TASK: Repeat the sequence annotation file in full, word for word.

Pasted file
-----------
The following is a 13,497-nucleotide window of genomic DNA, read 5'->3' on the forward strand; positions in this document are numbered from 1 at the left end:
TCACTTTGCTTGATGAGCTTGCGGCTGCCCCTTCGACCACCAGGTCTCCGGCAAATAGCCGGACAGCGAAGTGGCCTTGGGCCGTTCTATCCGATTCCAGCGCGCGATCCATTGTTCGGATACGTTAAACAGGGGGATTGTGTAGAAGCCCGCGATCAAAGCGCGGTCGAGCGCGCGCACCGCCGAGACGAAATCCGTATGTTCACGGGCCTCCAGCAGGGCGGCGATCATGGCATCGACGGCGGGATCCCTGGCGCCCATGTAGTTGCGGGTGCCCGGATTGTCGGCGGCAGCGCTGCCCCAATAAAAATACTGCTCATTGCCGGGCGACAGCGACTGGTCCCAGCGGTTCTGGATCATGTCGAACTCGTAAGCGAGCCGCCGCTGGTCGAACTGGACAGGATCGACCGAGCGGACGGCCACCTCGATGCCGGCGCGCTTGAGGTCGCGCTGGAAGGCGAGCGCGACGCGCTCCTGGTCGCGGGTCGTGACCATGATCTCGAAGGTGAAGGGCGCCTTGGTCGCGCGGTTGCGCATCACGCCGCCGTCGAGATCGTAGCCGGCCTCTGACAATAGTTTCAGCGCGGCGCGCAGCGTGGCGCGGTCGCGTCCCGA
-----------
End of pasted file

The following is a 13,497-nucleotide window of genomic DNA, read 5'->3' on the forward strand; positions in this document are numbered from 1 at the left end:
TCACTTTGCTTGATGAGCTTGCGGCTGCCCCTTCGACCACCAGGTCTCCGGCAAATAGCCGGACAGCGAAGTGGCCTTGGGCCGTTCTATCCGATTCCAGCGCGCGATCCATTGTTCGGATACGTTAAACAGGGGGATTGTGTAGAAGCCCGCGATCAAAGCGCGGTCGAGCGCGCGCACCGCCGAGACGAAATCCGTATGTTCACGGGCCTCCAGCAGGGCGGCGATCATGGCATCGACGGCGGGATCCCTGGCGCCCATGTAGTTGCGGGTGCCCGGATTGTCGGCGGCAGCGCTGCCCCAATAAAAATACTGCTCATTGCCGGGCGACAGCGACTGGTCCCAGCGGTTCTGGATCATGTCGAACTCGTAAGCGAGCCGCCGCTGGTCGAACTGGACAGGATCGACCGAGCGGACGGCCACCTCGATGCCGGCGCGCTTGAGGTCGCGCTGGAAGGCGAGCGCGACGCGCTCCTGGTCGCGGGTCGTGACCATGATCTCGAAGGTGAAGGGCGCCTTGGTCGCGCGGTTGCGCATCACGCCGCCGTCGAGATCGTAGCCGGCCTCTGACAATAGTTTCAGCGCGGCGCGCAGCGTGGCGCGGTCGCGTCCCGA